PhD Exit Seminars: Keryn Bain and Alicia Guerrero Vega
Rountree Room, D26, UNSW
(Supervisor: A/Prof Alistair Poore)
Predicting herbivore diets: The importance of intrinsic and extrinsic factors.
Consumer prey interactions have important consequences on the structure and composition of ecological communities. In the field, consumer diets vary widely both among and within species. This variability can be attributed to intrinsic factors acting on individuals that alter preferences and extrinsic factors that alter their ability to obtain resources. As a consequence, what is consumed by an individual at a given time often does not reflect the total dietary niche of that species or even the life span of that individual. For this research, I use a common generalist herbivore, the marine gastropod Lunella torquatus, as a model consumer to examine the intrinsic and extrinsic constraints on diet choice. First, I establish a method using near infrared reflectance spectroscopy (NIRS) to measure the diets herbivores in the field and then use a combination of field surveys and lab experiments to identify how extrinsic and intrinsic factors impact the diets of marine herbivores. Given the slow mobility of this herbivore relative to others, we examine the impact of macro algae availability across temporal and spatial scales and we assessed the effect of recent diet on subsequent foraging patterns and behaviours.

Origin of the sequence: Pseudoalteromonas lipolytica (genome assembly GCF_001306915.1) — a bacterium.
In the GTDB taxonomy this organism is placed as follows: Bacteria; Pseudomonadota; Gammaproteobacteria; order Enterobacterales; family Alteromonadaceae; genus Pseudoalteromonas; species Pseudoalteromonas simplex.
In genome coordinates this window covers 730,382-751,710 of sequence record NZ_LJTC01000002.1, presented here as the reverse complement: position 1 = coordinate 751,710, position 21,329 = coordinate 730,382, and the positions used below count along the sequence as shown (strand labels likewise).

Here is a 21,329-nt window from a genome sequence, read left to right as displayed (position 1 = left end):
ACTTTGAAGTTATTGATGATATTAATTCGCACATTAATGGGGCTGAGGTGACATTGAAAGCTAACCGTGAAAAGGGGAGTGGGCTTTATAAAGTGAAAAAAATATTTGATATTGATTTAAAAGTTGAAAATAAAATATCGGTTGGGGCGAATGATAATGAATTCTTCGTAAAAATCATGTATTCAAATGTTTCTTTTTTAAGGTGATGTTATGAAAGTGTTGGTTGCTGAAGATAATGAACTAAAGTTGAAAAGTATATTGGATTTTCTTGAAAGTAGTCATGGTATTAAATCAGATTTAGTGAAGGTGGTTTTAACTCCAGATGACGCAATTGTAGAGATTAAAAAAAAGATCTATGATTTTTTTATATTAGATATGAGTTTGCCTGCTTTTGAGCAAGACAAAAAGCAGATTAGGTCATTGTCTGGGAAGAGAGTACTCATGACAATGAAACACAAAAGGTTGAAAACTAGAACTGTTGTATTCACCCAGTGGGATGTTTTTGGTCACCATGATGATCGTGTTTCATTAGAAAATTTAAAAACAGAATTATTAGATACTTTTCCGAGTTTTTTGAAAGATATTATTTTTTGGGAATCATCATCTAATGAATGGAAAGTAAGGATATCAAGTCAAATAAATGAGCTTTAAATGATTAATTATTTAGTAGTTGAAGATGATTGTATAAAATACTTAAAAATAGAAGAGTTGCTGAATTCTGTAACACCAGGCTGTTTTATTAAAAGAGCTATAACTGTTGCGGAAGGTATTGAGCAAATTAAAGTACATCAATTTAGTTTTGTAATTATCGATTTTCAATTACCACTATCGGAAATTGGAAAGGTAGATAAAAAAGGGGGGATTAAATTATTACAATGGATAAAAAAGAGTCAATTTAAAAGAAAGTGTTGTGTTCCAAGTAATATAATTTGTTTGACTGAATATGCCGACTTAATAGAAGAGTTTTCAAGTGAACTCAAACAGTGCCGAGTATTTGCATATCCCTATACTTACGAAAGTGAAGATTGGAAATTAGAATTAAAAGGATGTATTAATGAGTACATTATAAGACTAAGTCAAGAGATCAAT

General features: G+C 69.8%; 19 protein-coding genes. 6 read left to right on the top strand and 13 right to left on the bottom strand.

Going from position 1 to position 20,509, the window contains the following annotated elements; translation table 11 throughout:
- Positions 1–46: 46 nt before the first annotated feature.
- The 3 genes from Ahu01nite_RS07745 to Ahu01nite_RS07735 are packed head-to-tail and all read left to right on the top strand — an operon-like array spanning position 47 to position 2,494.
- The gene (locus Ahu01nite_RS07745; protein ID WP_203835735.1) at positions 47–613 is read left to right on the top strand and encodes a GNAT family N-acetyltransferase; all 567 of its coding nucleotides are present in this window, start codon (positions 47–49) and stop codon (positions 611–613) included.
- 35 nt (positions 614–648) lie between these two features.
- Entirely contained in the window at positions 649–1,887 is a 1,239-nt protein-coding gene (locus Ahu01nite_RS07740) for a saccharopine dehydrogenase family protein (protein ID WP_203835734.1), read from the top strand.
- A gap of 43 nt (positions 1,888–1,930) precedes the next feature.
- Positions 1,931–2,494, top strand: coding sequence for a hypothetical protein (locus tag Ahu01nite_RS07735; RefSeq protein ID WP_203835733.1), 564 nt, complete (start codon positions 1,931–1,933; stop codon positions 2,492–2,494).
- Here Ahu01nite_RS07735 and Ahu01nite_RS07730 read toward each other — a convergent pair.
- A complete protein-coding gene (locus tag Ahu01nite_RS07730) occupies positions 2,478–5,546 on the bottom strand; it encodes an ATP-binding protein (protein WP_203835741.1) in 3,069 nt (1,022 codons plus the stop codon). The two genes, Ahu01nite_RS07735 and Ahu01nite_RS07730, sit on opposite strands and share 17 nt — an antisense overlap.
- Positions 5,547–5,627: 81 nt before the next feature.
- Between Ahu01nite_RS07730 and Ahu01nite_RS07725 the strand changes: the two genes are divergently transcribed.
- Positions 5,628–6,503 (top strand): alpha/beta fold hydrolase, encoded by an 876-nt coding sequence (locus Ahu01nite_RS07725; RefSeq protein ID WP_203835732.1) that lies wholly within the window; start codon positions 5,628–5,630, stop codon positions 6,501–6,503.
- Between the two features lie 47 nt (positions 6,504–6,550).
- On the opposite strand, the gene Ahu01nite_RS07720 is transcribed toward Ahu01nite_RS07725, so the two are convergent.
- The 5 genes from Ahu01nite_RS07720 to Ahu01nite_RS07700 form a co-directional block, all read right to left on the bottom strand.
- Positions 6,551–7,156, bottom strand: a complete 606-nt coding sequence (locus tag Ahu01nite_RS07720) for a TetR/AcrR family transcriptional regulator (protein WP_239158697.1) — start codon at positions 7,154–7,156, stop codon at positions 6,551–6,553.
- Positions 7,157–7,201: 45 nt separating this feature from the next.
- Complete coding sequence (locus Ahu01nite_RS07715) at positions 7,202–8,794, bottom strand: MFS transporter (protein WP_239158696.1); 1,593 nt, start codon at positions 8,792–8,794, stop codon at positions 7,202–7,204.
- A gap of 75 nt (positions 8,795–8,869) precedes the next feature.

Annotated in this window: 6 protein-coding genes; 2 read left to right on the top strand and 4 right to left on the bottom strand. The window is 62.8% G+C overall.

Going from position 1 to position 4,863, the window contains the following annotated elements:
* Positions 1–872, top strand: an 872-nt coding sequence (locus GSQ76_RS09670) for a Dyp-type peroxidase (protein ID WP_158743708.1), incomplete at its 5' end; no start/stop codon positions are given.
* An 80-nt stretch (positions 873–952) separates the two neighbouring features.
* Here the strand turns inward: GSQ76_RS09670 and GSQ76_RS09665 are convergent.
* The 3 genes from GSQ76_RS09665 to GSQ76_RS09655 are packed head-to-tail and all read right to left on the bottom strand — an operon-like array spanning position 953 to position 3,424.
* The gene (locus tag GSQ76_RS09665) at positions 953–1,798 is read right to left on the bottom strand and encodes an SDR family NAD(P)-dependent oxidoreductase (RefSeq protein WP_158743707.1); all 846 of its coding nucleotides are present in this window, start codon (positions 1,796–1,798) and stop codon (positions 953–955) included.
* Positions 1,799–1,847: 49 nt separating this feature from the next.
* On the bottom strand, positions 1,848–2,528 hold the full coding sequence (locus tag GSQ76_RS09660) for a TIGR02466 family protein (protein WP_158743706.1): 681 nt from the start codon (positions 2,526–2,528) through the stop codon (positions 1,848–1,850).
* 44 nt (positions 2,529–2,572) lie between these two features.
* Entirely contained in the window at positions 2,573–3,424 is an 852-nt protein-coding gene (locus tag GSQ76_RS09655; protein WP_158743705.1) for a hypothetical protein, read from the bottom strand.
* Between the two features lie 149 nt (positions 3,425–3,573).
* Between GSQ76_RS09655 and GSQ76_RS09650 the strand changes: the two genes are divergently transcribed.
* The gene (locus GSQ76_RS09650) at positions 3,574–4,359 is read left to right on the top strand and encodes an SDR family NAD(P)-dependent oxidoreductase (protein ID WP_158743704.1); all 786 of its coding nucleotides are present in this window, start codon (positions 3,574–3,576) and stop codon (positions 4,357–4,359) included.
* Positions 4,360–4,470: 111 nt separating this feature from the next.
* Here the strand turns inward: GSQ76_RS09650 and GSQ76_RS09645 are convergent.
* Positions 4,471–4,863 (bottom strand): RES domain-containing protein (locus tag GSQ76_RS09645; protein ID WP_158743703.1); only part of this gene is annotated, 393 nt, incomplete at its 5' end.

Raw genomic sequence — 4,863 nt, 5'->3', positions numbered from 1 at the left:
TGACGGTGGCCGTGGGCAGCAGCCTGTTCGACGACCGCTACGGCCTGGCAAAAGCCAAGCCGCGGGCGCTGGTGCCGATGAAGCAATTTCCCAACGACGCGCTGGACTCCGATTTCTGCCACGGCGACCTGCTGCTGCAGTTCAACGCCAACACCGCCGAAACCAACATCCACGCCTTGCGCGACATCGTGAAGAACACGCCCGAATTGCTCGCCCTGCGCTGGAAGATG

ALICIA GUERRERO VEGA
(Supervisor: A/Prof Tracey Rogers)
The dietary and thermoregulatory role of blubber as revealed by fatty acids
The development of a specialised fat tissue, or blubber, was crucial for mammals to enter the water. Blubber serves as an energy reservoir, where surplus energy is deposited in the form of fatty acids (FAs). I have used FA analysis to understand the dietary and thermoregulatory roles of blubber in marine mammals.
I analysed FAs in two Antarctic seals to obtain long-term dietary information and conducted a meta-analysis including 48 mammals in order to understand the role of FAs in thermoregulation.
I found that FAs are good indicators of diet, particularly in specialist predators. However, mammals also regulate their FAs to fulfil their thermal needs. Semi-aquatic mammals, for example, regulate their FAs according to the latitudinal region they inhabit. This can improve the quality of their blubber without making it extremely thick; which keeps them warm in the water but also allows them an agile movement on land.
Refreshments will be provided after the seminars in the Wilton Tearoom, Level 1, Samuels Building